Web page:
In recent projects, I've wrapped all of this and a few other WP "normalization" features into a single bootstrap plugin that I set & forget.

Case 2: Project Ongoing

Now, in your case, you're further along in your development lifecycle. It's going to take some work to replace those domain references, but if you follow the steps I've outline above you should only ever have to do this once. The link I supplied above gives you the SQL you'll need to do that job. It's important to note that in a multi-site environment, you'll need to do this for every "sub-site" you've created.

Once you've updated your DB, I suggest implementing the steps in CASE 1 so you don't have to repeat the steps again.

Bonus: synchronizing content

Synchronizing content is a pain. What I've done in recent projects is had clients work on the staging server and promote changes upstream to production. So then, that leaves you with synchronizing downstream to your sandbox(es). Write a shell script that dumps a copy of SPECIFIC content tables from your staging DB, and imports them into your sandbox DB (effectively replacing content tables.) You should be able to see the benefit of the domain-token-replacement technique.

Images that aren't checked into source control, e.g. client images should be pushed to a common location, e.g. an S3 Bucket. There are WP plugins that can help you with that. That'll save a lot of time having to synchronize assets across environments.

I hope this helps you out -- if not, there's always SilverStripe ;)

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Just a note on the config files for your individual sandboxes: exclude them from source control (I use SVN), e.g. svn propset:svn-ignore wp-config-jill.php . –  user916011 Oct 18 '12 at 15:55
    
Another SO user with a similar problem came up with a very nice solution to handle downstream mirroring of wp_options tables based on the domain token replacement technique mentioned here. I'm adding the link to his solution for completeness: link –  user916011 Oct 18 '12 at 18:14
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I just ran into this issue myself launching a new website. My solution was to use Vagrant. Vagrant is also platform agnostic so you could be developing on a Mac and a teammate is using Windows. Same Vagrant project runs on both.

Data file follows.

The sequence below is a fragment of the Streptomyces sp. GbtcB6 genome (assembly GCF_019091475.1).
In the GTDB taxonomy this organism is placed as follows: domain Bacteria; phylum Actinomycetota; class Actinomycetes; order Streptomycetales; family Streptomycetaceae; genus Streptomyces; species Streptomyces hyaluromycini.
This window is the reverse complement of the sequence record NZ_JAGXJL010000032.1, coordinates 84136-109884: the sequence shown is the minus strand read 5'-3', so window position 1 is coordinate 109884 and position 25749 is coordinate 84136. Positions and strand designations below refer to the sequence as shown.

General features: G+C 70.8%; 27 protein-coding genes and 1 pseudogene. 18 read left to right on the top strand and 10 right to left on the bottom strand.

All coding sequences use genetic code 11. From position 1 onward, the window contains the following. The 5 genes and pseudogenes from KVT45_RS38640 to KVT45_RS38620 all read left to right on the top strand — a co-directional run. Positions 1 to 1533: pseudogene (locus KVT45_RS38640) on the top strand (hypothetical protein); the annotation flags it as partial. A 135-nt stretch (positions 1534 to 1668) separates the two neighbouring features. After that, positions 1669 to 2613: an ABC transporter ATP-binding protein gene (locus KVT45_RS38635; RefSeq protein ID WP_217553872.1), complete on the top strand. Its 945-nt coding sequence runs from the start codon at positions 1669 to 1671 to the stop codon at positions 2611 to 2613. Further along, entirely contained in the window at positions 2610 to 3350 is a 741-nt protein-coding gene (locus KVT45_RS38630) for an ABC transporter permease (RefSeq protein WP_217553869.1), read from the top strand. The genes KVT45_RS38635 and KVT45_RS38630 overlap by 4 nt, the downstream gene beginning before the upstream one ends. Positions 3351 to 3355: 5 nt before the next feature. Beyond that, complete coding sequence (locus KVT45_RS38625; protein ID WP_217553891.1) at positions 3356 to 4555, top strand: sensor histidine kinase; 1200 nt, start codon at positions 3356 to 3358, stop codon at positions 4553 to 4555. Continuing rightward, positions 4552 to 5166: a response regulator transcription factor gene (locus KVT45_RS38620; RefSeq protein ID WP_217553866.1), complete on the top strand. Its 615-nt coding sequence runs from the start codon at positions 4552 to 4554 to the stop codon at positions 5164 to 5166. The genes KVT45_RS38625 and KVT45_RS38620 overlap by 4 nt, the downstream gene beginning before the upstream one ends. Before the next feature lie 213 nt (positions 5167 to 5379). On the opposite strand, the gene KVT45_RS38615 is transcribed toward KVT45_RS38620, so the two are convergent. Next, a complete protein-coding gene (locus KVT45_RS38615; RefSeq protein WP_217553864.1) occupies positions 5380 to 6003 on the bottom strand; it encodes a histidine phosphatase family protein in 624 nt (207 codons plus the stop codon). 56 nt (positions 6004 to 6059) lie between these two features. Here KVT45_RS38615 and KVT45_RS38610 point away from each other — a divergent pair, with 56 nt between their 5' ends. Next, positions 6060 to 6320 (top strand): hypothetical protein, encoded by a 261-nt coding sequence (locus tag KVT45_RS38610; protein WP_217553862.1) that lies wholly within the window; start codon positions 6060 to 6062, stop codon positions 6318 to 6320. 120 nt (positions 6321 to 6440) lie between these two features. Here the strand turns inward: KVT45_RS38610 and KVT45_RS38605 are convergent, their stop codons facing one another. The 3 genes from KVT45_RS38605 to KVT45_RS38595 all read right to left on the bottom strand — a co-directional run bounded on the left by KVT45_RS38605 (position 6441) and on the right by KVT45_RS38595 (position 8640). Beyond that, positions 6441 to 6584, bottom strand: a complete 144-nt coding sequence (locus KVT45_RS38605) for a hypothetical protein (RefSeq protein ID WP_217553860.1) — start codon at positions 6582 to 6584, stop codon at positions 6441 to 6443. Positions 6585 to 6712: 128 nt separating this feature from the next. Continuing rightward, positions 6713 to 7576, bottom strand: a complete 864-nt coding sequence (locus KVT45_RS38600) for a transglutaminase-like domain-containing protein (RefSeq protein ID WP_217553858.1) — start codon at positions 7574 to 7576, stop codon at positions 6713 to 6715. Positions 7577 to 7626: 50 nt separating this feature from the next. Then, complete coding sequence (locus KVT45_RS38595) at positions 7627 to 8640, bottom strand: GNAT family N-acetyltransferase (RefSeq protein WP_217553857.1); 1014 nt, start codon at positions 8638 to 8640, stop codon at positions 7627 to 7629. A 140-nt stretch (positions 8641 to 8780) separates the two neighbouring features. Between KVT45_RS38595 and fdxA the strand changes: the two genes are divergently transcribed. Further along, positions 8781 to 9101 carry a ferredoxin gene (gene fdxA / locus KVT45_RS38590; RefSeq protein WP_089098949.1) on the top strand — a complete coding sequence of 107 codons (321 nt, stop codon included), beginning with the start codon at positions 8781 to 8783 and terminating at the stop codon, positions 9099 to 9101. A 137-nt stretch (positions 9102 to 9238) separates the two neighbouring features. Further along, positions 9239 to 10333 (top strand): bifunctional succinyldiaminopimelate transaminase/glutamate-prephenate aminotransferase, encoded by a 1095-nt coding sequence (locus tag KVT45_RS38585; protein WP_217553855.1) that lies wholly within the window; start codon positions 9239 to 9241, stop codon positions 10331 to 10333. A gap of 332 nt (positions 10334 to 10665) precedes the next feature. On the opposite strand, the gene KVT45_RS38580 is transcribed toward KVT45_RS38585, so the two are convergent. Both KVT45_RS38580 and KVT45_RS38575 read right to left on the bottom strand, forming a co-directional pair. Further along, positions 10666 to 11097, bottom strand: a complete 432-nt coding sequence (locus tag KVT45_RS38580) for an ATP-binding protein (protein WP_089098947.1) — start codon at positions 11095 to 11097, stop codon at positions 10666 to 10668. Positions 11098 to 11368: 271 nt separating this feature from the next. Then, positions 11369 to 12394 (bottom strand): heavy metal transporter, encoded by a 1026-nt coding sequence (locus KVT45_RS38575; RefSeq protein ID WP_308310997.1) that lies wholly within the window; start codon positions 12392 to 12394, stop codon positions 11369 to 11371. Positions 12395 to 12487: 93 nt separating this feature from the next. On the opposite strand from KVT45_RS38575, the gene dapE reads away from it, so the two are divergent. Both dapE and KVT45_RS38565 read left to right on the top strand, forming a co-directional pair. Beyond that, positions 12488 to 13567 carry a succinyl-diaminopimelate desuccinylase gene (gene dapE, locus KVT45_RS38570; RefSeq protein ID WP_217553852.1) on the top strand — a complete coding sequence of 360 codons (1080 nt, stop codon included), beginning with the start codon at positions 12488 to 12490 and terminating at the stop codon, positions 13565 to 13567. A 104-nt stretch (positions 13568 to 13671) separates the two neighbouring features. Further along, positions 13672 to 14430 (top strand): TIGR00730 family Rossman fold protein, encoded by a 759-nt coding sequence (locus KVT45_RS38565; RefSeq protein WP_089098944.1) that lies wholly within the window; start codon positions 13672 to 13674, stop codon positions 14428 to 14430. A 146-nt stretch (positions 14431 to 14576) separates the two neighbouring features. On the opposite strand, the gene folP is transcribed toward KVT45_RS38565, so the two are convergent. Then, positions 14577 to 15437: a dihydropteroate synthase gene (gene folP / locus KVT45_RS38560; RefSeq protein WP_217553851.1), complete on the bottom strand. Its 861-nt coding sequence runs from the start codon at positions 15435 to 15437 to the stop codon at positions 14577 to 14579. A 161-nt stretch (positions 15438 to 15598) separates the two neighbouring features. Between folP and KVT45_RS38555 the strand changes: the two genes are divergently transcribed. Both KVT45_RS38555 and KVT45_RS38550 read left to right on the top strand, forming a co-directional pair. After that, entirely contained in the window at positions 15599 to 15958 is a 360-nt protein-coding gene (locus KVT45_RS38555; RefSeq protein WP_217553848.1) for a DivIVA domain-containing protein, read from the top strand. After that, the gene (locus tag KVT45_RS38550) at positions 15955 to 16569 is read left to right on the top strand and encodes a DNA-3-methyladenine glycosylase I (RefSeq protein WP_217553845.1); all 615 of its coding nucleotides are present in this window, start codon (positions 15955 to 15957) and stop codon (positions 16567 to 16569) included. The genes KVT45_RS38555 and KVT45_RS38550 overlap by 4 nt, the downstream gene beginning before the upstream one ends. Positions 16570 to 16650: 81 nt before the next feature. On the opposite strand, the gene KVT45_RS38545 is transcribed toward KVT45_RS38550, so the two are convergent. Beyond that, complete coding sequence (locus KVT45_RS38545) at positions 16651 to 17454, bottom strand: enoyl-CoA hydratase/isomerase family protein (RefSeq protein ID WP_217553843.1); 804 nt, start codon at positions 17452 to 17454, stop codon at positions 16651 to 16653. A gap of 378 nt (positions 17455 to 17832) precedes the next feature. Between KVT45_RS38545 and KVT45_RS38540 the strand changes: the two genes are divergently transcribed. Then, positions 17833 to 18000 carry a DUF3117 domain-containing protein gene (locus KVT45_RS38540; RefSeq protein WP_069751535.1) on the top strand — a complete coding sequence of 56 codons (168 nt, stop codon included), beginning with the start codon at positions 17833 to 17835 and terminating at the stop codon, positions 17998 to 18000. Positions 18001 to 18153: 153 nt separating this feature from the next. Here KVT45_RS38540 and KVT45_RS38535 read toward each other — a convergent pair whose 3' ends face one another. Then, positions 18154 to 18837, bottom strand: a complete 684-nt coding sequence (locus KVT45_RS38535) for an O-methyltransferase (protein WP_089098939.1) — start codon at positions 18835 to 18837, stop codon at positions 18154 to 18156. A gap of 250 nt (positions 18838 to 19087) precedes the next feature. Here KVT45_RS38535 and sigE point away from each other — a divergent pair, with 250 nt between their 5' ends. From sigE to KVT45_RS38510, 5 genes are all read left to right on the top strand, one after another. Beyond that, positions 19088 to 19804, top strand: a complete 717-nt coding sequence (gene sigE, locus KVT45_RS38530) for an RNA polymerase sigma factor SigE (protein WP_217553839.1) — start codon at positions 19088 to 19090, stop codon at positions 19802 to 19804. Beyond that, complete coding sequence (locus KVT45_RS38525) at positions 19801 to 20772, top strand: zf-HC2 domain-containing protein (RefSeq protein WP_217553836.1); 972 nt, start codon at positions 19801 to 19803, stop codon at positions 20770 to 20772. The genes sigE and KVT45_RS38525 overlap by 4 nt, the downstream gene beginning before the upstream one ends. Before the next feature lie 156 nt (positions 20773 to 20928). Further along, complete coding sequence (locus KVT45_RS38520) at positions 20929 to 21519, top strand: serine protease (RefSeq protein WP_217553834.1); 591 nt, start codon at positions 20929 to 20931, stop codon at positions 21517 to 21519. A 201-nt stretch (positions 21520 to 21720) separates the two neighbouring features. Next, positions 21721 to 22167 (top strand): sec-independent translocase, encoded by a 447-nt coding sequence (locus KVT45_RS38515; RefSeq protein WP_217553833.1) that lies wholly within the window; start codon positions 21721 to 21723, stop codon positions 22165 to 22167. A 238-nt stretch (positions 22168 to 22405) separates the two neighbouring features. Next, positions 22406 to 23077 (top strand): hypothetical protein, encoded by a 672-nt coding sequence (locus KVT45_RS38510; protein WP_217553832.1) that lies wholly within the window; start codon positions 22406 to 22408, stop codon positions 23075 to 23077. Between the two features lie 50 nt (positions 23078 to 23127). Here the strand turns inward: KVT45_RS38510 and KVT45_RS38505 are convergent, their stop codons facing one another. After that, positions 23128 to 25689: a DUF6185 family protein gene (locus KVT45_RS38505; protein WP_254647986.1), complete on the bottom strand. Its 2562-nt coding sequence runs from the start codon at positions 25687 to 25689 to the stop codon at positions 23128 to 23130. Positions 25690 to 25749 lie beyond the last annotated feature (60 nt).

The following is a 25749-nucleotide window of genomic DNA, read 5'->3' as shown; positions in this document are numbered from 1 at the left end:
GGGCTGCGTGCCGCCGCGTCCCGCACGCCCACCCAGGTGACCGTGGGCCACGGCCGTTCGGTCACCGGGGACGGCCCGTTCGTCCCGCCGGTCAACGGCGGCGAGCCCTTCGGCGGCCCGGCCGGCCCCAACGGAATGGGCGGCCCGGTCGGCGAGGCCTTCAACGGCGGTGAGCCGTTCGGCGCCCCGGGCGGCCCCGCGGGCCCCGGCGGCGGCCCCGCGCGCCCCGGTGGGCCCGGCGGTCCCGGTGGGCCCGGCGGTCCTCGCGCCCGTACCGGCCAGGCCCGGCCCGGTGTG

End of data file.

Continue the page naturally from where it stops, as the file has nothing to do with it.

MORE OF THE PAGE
I wrote a guide on how to set Vagrant up with Wordpress from a production environment running locally on your machine. I don't use Wordpress that often but every time I do its always a hassle to setup Apache and PHP on my Mac, then make sure all the Wordpress site urls are updated in the database.

Once you've configured your Vagrant project, its a single command for any developer on your team to be up and running with a local instance of Wordpress. In short, Vagrant will mount your project directory from your host machine in the guest machine and run Apache, MySQL, PHP through the guest machine. You still use your host machine's IDE (as you normally would) and your host machines browser. There is no uploading of files anywhere, its just code, save, refresh browser all on your local machine.

http://www.distilnetworks.com/wordpress-development-with-vagrant/ <- Explains how to set it all up with Vagrant

https://gist.github.com/markmalek/fd2e6e65385400d9cd47 <- the shell script when provisioning Vagrant

The shell script could probably be a lot better, this is what worked for me but I would love to hear some better suggestions or ideas. I'm new to Vagrant and now use it for some of our other projects so thought it would be a good fit here as well.

I do update the GUID in the shell script, which I've read in another answer that you shouldn't do because feed readers use this. In this case its irrelevant since its just for your local instance of Wordpress but I wouldn't make this change in production. See this answer for better explanation.